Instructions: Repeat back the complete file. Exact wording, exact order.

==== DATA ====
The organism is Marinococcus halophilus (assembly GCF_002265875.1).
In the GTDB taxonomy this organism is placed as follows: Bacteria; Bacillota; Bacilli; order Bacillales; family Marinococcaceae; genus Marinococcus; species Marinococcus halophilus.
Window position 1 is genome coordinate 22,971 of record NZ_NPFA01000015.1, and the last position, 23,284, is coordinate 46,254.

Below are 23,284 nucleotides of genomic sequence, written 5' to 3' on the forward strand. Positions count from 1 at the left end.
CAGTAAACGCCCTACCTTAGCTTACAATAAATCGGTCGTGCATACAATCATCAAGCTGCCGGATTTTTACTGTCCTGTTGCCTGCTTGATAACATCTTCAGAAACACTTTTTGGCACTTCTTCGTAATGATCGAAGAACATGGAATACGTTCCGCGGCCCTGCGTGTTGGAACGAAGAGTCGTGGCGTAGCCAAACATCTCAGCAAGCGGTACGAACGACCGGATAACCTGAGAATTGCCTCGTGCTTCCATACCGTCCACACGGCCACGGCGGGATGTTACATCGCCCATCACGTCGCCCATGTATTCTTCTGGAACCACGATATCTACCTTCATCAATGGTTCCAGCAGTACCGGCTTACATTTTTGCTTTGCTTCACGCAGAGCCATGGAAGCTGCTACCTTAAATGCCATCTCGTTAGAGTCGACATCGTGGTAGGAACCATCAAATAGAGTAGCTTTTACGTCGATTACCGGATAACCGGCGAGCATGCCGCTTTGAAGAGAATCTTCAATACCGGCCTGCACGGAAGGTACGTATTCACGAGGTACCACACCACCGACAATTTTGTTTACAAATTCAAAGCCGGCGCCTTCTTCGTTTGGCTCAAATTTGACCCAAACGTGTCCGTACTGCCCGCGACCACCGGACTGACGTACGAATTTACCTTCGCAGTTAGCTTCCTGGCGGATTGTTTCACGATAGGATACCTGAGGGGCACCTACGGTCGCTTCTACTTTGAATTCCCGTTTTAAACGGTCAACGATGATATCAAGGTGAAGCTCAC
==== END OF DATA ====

The organism is Marinococcus halophilus (assembly GCF_002265875.1).
In the GTDB taxonomy this organism is placed as follows: Bacteria; Bacillota; Bacilli; order Bacillales; family Marinococcaceae; genus Marinococcus; species Marinococcus halophilus.
Window position 1 is genome coordinate 22,971 of record NZ_NPFA01000015.1, and the last position, 23,284, is coordinate 46,254.

Below are 23,284 nucleotides of genomic sequence, written 5' to 3' on the forward strand. Positions count from 1 at the left end.
CAGTAAACGCCCTACCTTAGCTTACAATAAATCGGTCGTGCATACAATCATCAAGCTGCCGGATTTTTACTGTCCTGTTGCCTGCTTGATAACATCTTCAGAAACACTTTTTGGCACTTCTTCGTAATGATCGAAGAACATGGAATACGTTCCGCGGCCCTGCGTGTTGGAACGAAGAGTCGTGGCGTAGCCAAACATCTCAGCAAGCGGTACGAACGACCGGATAACCTGAGAATTGCCTCGTGCTTCCATACCGTCCACACGGCCACGGCGGGATGTTACATCGCCCATCACGTCGCCCATGTATTCTTCTGGAACCACGATATCTACCTTCATCAATGGTTCCAGCAGTACCGGCTTACATTTTTGCTTTGCTTCACGCAGAGCCATGGAAGCTGCTACCTTAAATGCCATCTCGTTAGAGTCGACATCGTGGTAGGAACCATCAAATAGAGTAGCTTTTACGTCGATTACCGGATAACCGGCGAGCATGCCGCTTTGAAGAGAATCTTCAATACCGGCCTGCACGGAAGGTACGTATTCACGAGGTACCACACCACCGACAATTTTGTTTACAAATTCAAAGCCGGCGCCTTCTTCGTTTGGCTCAAATTTGACCCAAACGTGTCCGTACTGCCCGCGACCACCGGACTGACGTACGAATTTACCTTCGCAGTTAGCTTCCTGGCGGATTGTTTCACGATAGGATACCTGAGGGGCACCTACGGTCGCTTCTACTTTGAATTCCCGTTTTAAACGGTCAACGATGATATCAAGGTGAAGCTCAC